The fight over voting rights has taken center stage in Washington. Election law expert Richard Hasen explains what's at stake and why he's looking beyond Congress to preserve free and fair elections in the United States.
It is one of the worst acts of racial violence in the history of the United States. But even those from Oklahoma, and Tulsa, itself, often know little about the events surrounding the Tulsa Race Masscare that began on May 31st, 1921.
Over the course of two days, Tulsa’s thriving Greenwood District, also called Black Wall Street, was decimated by a White mob.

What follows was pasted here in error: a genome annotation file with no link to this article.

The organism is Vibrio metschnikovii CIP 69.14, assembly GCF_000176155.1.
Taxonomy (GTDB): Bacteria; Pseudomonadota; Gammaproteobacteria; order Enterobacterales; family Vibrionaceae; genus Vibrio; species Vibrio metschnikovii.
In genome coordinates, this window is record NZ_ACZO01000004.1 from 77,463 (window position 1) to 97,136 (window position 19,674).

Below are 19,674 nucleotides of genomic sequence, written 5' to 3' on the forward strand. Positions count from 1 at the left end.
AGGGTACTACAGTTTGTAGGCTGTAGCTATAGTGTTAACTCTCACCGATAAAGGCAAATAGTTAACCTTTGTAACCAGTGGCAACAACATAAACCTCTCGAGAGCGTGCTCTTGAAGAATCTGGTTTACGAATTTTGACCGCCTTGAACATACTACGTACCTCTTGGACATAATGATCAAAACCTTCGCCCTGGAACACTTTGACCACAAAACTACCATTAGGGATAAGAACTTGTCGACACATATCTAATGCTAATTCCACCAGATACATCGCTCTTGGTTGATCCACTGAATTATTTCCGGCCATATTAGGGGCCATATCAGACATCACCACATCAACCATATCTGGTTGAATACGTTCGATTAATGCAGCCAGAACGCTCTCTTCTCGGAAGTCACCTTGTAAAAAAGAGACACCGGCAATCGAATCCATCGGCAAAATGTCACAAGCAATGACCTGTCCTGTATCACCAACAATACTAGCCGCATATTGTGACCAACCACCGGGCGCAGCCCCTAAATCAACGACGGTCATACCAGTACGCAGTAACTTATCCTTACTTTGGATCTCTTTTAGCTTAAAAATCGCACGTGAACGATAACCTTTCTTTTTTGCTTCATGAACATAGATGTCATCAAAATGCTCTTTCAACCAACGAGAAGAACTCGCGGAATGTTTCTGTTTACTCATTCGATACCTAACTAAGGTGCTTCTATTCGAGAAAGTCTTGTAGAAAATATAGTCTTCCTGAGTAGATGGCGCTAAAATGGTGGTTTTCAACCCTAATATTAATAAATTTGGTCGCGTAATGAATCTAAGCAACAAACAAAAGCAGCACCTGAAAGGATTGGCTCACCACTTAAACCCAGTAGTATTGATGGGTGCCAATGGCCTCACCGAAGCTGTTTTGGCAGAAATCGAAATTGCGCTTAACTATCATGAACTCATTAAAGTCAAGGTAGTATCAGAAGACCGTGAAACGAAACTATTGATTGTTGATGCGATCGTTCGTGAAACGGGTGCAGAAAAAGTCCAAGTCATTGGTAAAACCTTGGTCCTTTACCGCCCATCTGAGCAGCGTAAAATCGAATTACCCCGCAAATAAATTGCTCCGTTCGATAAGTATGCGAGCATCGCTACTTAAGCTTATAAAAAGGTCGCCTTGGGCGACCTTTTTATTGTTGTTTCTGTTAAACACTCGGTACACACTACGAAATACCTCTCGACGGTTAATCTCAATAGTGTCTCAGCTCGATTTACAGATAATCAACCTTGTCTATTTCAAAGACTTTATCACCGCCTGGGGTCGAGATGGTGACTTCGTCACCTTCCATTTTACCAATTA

African American property was destroyed, hundreds are estimated to have lost their lives, and thousands were displaced.
Despite the devastation, the events were wiped from the history books. But there’s a growing movement to change that, not only through a museum and education, but also reparations.
Diane spoke with Caleb Gayle on Memorial Day. He grew up in Tulsa and wrote this past Sunday’s New York Time’s Magazine cover story called “100 Years After The Tulsa Massacre, What Does Justice Look Like?”
- Caleb Gayle Incoming Chief Executive of the National Conference on Citizenship and a New Arizona Fellow at New America; his forthcoming book is about the under-told story of the Black people who were once considered citizens of the Creek Nation
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